Jehovah was not in the wind. And after the wind, an earthquake: Jehovah was not in the earthquake.
And after the earthquake, a fire: Jehovah was not in the fire. And after the fire, a soft gentle voice. (1Kings 19:11-12)

Wednesday, February 17, 2016

In the Centre of God's Plan {One Thing Our Marriages Desperately Need Today ~~ A Husband's Heartfelt Words as His Wife's Heart was Weak #HeartMonth.}

{To read Part 1, the beginning of the series:
click here first.}

Following my tracheostomy and being taken off all antipsychotics and sleeping medications (which are commonly prescribed following open-heart surgery and in the ICU) my mind finally began to clear. I struggled with sleeping at first, but gradually eased into better sleep patterns and the CO2 in my blood started to level out.

The day after the tracheostomy I was in the care of one of the worst nurses and the day after that, one of the most compassionate nurses I had met. The first nurse spent more time booking her vacation days than looking after the needs of her patient and the other did everything she could—plus much more—to see that her patient was well taken care of. The night in between the extreme difference of care from these nurses, I wrestled all night without any sleep, weeping and seeking God and His promises.

Shadows of that long night slunk back as the first blush of a new day ushered in bright hope and the caring and compassionate nurse, Lorne, entered my room as the sun breaks through the darkest night and declared that it was a good day to give thanks. I wholeheartedly agreed and thanked God for her.

God is a God who see and hears and answers when we call out to Him.

Lorne deduced from my medical records that my birthday was near and went beyond her duty to see that I looked and felt as well as I possibly could in those circumstances for when my children would come to celebrate with me.

Jon and I were blessed to be able to share life with her and many times of prayer and heart-to-heart conversations.

Lorne touched Jon's and my life in a remarkable way and, I am sure, many others.

When we care for others, we have the power to make a huge difference. Both nurses were doing their "job", but one genuinely cared for the whole person and the other could hardly wait to complete her shift and move on.

We are all intersecting into the lives and stories of many others. We have the opportunity to make a profound positive or negative impact as we interact with people—keeping in mind that all of it takes place in the providential hand of a sovereign God as He writes the stories of our lives within the overarching story of His ultimate plan for His glory and our good. 

"God is sovereign, and invariably good; we are morally responsible, and frequently evil."

Trusting in our sovereign God and seeing His hand in my life, Jon shared these thoughts and praise and requests on the day before my birthday:
It's not the kind of place anyone would desire to be for a day of celebration but tomorrow, the 25th, is Rebekah's birthday and yes, we will be here. But it's not about the place anyways, it's about being together to celebrate life and the goodness of God over this last year. She will turn 38 tomorrow. Online statistics would indicate the average lifespan of long-term paediatric cancer survivors to be about 37.2 years of age.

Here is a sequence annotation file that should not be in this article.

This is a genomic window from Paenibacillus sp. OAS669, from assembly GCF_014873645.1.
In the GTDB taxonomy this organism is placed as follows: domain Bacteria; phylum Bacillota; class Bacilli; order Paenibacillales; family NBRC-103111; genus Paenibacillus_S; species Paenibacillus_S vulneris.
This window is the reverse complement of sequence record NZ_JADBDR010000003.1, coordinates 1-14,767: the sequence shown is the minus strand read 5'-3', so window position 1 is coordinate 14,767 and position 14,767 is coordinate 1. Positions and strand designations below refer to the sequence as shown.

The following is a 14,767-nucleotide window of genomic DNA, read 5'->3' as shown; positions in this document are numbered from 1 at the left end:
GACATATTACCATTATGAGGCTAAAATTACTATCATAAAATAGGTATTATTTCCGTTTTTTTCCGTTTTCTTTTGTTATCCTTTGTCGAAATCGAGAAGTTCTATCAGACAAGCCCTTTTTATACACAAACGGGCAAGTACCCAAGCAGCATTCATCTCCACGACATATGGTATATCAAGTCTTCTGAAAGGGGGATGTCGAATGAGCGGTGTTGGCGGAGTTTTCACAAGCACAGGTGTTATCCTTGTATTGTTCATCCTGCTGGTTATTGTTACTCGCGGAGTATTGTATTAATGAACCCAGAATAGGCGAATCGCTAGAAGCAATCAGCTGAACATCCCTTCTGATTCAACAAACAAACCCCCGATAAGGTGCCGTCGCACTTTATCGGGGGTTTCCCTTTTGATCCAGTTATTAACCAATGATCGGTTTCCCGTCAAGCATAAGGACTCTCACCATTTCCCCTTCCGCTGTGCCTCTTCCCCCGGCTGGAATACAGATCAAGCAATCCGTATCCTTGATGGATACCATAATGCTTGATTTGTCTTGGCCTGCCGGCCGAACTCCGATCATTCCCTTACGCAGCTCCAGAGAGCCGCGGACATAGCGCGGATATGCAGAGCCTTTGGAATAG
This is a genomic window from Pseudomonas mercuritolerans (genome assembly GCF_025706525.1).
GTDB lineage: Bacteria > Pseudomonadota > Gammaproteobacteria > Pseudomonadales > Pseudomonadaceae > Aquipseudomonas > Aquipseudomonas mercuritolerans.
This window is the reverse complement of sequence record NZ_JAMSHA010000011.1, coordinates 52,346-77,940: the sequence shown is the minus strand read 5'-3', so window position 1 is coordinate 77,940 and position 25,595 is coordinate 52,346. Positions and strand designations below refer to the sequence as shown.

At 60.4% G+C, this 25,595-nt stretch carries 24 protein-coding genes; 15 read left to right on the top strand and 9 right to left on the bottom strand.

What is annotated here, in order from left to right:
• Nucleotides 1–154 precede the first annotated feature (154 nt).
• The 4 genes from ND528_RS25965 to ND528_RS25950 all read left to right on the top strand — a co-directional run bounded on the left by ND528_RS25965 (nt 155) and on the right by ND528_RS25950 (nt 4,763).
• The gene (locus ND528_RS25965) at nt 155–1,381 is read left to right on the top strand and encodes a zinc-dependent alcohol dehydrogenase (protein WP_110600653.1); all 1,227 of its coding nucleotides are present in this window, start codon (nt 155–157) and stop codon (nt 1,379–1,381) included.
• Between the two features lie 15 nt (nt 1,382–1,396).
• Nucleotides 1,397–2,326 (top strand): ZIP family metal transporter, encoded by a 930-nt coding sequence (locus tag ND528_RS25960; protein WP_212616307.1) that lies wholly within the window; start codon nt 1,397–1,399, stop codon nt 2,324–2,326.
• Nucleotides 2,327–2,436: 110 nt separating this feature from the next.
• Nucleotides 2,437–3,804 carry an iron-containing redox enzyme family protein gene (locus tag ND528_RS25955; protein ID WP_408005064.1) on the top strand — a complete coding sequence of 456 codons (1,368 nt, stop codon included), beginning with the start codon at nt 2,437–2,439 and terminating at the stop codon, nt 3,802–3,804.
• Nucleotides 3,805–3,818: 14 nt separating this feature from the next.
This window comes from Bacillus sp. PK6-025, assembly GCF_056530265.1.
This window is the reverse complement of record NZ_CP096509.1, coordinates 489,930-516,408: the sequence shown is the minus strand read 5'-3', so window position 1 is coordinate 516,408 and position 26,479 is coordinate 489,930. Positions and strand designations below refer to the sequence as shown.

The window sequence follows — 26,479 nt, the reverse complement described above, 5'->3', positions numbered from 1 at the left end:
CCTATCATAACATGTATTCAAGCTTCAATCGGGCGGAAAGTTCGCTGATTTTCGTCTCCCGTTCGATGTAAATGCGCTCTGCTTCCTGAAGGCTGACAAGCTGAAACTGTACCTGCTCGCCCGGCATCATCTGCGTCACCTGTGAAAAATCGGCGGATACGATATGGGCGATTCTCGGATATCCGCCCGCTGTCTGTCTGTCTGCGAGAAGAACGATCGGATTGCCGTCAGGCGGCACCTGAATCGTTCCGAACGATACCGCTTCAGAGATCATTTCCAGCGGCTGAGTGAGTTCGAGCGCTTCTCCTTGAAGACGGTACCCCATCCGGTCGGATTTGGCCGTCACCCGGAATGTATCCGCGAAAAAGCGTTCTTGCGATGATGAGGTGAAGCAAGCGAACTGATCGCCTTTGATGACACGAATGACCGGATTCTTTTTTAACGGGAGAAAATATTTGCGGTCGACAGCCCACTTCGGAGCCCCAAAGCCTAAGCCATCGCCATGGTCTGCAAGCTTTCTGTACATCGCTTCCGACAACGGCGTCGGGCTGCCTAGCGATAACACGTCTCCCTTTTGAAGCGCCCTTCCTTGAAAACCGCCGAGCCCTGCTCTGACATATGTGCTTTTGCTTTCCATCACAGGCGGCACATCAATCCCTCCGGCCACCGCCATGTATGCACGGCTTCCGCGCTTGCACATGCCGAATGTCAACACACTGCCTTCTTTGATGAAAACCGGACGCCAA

But just as we don't come into this world by accident or chance—nor do we live it or go out from it that way either. We are all fearfully and wonderfully made (Psalm 139) and the ultimate plan and purpose for our lives is already orchestrated and established in the mind of God before we even start to form. He knows the plans He has for each of us and whatever it looks like—the best place to be is right in the centre of that plan. 
Yes, Rebekah has beaten an online statistic and she has received treatment to extend her life but I believe that God has brought her through this medically life and death surgery to continue writing this powerful story of His greatness—through her weakness. God will decide as He does for all of us, when the last earthly chapter is to be written and the book closed. Until then, we live, and He is glorified in it all.

Rebekah is gaining each day. Some of the gains are small and some are slow. 
A specialist team came in to look at diaphragm muscles today to determine effectiveness in relation to breathing. In the Operating Room her body was chilled down and as a result, [the phrenic] nerve that triggers the left diaphragm to move in sequence with the chest—when we breathe—was frozen. Probably not actually frozen, but that's the term they use. This is apparently common in long surgeries. The tough thing is that this can take weeks to repair. The good news is that it should repair itself and come back into sequence with time. 
All of these things extend our stay here but we need to be patient and allow time. This can be a prayer focus over the next few days. Her lung is strengthening and she is being weened down slowly from vent support to more of her own lung capacity taking over. She is more determined to walk again each day now and I see a rising "will power" in her to push through this that is so encouraging.

Thank you all for continued practical and powerful prayer support!! 
- Jon

This is part 12 of the series:
One Thing Our Marriages Desperately Need Today ~~ A Husband's Heartfelt Words as His Wife's Heart was Weak
{for #HeartMonth.}

You can read Part 1, the beginning of the series here.

Read Part 13 here.

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1 comment:

  1. Rebekah,
    Thank you for sharing you and your husband's deep faith during this difficult trial. I'm so glad God gave you a compassionate nurse in Lorne. I pray God continues to bring healing to your body and encouragement to you and your family. And may many more compassionate nurses and doctors be your kind companions.


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